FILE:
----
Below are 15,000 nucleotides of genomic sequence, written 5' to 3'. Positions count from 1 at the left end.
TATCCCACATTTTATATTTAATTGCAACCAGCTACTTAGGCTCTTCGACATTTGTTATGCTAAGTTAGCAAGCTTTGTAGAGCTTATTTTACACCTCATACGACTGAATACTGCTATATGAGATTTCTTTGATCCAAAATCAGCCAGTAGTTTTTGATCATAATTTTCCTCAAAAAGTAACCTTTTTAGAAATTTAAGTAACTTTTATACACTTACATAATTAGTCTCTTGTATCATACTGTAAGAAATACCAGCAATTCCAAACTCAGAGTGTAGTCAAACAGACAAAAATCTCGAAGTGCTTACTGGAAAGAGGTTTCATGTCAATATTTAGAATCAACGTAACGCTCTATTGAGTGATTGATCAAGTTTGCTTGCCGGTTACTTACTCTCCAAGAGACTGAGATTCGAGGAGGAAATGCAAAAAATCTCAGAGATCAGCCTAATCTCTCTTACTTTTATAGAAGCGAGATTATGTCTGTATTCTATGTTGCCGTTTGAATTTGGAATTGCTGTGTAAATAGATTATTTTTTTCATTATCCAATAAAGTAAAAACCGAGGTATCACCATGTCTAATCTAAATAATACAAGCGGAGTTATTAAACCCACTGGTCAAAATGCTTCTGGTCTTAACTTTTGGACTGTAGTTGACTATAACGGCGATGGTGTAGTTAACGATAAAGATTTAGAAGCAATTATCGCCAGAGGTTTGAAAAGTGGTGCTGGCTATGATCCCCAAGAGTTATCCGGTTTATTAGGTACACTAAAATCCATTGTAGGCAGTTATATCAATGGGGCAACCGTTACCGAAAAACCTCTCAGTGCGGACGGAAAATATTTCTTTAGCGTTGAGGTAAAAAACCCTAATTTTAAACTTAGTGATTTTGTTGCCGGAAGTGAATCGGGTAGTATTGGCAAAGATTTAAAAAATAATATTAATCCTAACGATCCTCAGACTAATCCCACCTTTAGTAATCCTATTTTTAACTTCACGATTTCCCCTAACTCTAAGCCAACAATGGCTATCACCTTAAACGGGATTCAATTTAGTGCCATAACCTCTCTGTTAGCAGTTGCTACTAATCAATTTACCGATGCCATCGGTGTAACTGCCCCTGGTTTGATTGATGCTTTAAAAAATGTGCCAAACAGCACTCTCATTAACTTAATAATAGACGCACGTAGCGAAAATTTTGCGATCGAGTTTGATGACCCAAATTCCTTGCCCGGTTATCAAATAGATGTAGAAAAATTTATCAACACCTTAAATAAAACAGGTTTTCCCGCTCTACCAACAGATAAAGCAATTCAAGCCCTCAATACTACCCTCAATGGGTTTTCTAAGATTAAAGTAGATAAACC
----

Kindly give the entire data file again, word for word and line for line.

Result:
Below are 15,000 nucleotides of genomic sequence, written 5' to 3'. Positions count from 1 at the left end.
TATCCCACATTTTATATTTAATTGCAACCAGCTACTTAGGCTCTTCGACATTTGTTATGCTAAGTTAGCAAGCTTTGTAGAGCTTATTTTACACCTCATACGACTGAATACTGCTATATGAGATTTCTTTGATCCAAAATCAGCCAGTAGTTTTTGATCATAATTTTCCTCAAAAAGTAACCTTTTTAGAAATTTAAGTAACTTTTATACACTTACATAATTAGTCTCTTGTATCATACTGTAAGAAATACCAGCAATTCCAAACTCAGAGTGTAGTCAAACAGACAAAAATCTCGAAGTGCTTACTGGAAAGAGGTTTCATGTCAATATTTAGAATCAACGTAACGCTCTATTGAGTGATTGATCAAGTTTGCTTGCCGGTTACTTACTCTCCAAGAGACTGAGATTCGAGGAGGAAATGCAAAAAATCTCAGAGATCAGCCTAATCTCTCTTACTTTTATAGAAGCGAGATTATGTCTGTATTCTATGTTGCCGTTTGAATTTGGAATTGCTGTGTAAATAGATTATTTTTTTCATTATCCAATAAAGTAAAAACCGAGGTATCACCATGTCTAATCTAAATAATACAAGCGGAGTTATTAAACCCACTGGTCAAAATGCTTCTGGTCTTAACTTTTGGACTGTAGTTGACTATAACGGCGATGGTGTAGTTAACGATAAAGATTTAGAAGCAATTATCGCCAGAGGTTTGAAAAGTGGTGCTGGCTATGATCCCCAAGAGTTATCCGGTTTATTAGGTACACTAAAATCCATTGTAGGCAGTTATATCAATGGGGCAACCGTTACCGAAAAACCTCTCAGTGCGGACGGAAAATATTTCTTTAGCGTTGAGGTAAAAAACCCTAATTTTAAACTTAGTGATTTTGTTGCCGGAAGTGAATCGGGTAGTATTGGCAAAGATTTAAAAAATAATATTAATCCTAACGATCCTCAGACTAATCCCACCTTTAGTAATCCTATTTTTAACTTCACGATTTCCCCTAACTCTAAGCCAACAATGGCTATCACCTTAAACGGGATTCAATTTAGTGCCATAACCTCTCTGTTAGCAGTTGCTACTAATCAATTTACCGATGCCATCGGTGTAACTGCCCCTGGTTTGATTGATGCTTTAAAAAATGTGCCAAACAGCACTCTCATTAACTTAATAATAGACGCACGTAGCGAAAATTTTGCGATCGAGTTTGATGACCCAAATTCCTTGCCCGGTTATCAAATAGATGTAGAAAAATTTATCAACACCTTAAATAAAACAGGTTTTCCCGCTCTACCAACAGATAAAGCAATTCAAGCCCTCAATACTACCCTCAATGGGTTTTCTAAGATTAAAGTAGATAAACC